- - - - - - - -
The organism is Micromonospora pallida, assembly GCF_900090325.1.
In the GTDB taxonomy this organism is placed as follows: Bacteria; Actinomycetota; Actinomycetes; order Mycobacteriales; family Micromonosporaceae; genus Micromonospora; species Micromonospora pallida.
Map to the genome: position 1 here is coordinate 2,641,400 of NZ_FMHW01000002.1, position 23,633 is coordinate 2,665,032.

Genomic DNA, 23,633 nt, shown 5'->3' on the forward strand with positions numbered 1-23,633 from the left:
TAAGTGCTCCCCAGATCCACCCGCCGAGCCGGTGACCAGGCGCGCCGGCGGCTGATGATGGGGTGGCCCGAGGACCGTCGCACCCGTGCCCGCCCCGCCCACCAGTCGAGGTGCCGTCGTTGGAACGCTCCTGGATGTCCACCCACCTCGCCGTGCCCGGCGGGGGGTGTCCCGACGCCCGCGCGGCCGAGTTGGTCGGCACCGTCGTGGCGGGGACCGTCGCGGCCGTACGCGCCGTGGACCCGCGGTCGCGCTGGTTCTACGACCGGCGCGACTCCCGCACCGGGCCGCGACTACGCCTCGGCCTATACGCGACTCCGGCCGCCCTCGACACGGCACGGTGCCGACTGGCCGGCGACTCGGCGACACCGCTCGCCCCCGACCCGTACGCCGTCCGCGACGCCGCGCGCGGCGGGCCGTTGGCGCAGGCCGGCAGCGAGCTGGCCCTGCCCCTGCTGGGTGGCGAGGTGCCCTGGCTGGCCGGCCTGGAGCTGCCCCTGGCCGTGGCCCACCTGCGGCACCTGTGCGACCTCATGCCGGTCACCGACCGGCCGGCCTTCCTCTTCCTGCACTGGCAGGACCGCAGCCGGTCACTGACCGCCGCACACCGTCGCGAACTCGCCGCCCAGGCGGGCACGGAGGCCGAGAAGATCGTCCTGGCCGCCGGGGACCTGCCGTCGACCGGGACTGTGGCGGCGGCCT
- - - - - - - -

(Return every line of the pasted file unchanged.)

The organism is Micromonospora pallida, assembly GCF_900090325.1.
In the GTDB taxonomy this organism is placed as follows: Bacteria; Actinomycetota; Actinomycetes; order Mycobacteriales; family Micromonosporaceae; genus Micromonospora; species Micromonospora pallida.
Map to the genome: position 1 here is coordinate 2,641,400 of NZ_FMHW01000002.1, position 23,633 is coordinate 2,665,032.

Genomic DNA, 23,633 nt, shown 5'->3' on the forward strand with positions numbered 1-23,633 from the left:
TAAGTGCTCCCCAGATCCACCCGCCGAGCCGGTGACCAGGCGCGCCGGCGGCTGATGATGGGGTGGCCCGAGGACCGTCGCACCCGTGCCCGCCCCGCCCACCAGTCGAGGTGCCGTCGTTGGAACGCTCCTGGATGTCCACCCACCTCGCCGTGCCCGGCGGGGGGTGTCCCGACGCCCGCGCGGCCGAGTTGGTCGGCACCGTCGTGGCGGGGACCGTCGCGGCCGTACGCGCCGTGGACCCGCGGTCGCGCTGGTTCTACGACCGGCGCGACTCCCGCACCGGGCCGCGACTACGCCTCGGCCTATACGCGACTCCGGCCGCCCTCGACACGGCACGGTGCCGACTGGCCGGCGACTCGGCGACACCGCTCGCCCCCGACCCGTACGCCGTCCGCGACGCCGCGCGCGGCGGGCCGTTGGCGCAGGCCGGCAGCGAGCTGGCCCTGCCCCTGCTGGGTGGCGAGGTGCCCTGGCTGGCCGGCCTGGAGCTGCCCCTGGCCGTGGCCCACCTGCGGCACCTGTGCGACCTCATGCCGGTCACCGACCGGCCGGCCTTCCTCTTCCTGCACTGGCAGGACCGCAGCCGGTCACTGACCGCCGCACACCGTCGCGAACTCGCCGCCCAGGCGGGCACGGAGGCCGAGAAGATCGTCCTGGCCGCCGGGGACCTGCCGTCGACCGGGACTGTGGCGGCGGCCT